Application dashboard

 

But that's not all. We also have a detailed report that tells you which users are most actively using an application, as part of Windows Azure AD Premium. This helps you gain insights into whether your organization is getting the right ROI for each application.

Application usage report

 

Devices employees use to access SaaS Apps

We also have a User Devices report that indicates the devices we've seen a user sign in from. This is also part of Windows Azure AD Premium. You'll find this under the Users tab. When you select a user, you'll see the Devices tab. In addition to information about the device, we include the most recent sign in activity observed from the device.

User Devices report

Retrieving report data

If you would like to use the data in any report in other tools or applications (such as Excel), you can also download it in CSV format. Just look for the Download button in the command bar at the bottom of the page.

Tell us what you think!

We'd love to hear from you. Your inputs help us ensure that we deliver a solution that works for you. If you have any suggestions, questions, or comments, please use this forum.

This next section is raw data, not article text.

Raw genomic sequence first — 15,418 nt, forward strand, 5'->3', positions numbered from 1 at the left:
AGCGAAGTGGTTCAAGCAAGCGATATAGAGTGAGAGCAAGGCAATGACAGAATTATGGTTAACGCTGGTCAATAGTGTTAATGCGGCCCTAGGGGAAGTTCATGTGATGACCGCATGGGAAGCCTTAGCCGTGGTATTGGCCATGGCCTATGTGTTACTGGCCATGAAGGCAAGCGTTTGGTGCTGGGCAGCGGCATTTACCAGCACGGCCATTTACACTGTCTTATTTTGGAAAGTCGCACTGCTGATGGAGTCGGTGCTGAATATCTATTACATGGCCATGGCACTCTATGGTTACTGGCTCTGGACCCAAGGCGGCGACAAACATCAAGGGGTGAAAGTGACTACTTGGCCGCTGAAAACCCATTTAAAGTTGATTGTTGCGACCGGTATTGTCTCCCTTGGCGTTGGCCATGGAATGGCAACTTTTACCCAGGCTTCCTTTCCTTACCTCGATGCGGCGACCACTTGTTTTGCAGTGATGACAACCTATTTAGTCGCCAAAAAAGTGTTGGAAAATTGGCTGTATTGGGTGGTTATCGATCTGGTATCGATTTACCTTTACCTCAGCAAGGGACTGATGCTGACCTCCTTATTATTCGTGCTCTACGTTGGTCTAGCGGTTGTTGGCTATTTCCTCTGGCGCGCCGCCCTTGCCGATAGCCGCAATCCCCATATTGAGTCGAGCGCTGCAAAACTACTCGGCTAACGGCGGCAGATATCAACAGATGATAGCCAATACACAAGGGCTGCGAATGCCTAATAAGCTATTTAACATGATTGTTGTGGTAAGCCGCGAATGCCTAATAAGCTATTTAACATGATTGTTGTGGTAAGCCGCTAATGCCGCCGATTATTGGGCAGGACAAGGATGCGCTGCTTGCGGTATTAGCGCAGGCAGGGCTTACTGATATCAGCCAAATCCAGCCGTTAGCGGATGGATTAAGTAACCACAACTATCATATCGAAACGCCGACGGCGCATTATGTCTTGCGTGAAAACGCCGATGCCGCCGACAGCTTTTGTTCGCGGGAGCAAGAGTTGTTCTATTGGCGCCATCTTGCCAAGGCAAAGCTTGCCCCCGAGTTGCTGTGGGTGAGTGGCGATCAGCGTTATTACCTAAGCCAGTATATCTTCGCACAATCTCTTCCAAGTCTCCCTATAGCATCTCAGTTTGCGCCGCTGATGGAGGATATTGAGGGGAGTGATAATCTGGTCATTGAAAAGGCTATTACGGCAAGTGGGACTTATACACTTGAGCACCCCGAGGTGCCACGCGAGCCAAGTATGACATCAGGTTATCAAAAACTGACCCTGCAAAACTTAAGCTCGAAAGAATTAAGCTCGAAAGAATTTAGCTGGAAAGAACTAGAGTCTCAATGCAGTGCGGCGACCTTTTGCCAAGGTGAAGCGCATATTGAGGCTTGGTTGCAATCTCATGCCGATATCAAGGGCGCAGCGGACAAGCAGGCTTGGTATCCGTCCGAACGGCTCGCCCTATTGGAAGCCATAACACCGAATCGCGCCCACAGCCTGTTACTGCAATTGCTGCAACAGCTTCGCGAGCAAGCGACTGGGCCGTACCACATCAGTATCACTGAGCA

-Ruchi

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  • I like the EMAIL NOTIFICATION OF ANOMALOUS SIGN INS, but I think sending the email to All Global Admins twice (as it goes to their O365 email address and their Alternate email address) is a bit too much.
    We should be able to choose or assign a Group that these get send to instead of All Global Admins.
    Regards
    Mark.

  • Thanks for your feedback, Mark! We're using the alt email address to ensure that the email is received, even in case the admins don't have Office 365. But you have a good point and we'll investigate other options.

    Mail to an assigned group instead of global admins is an ask several customers have made, and we're looking into how we can best address it.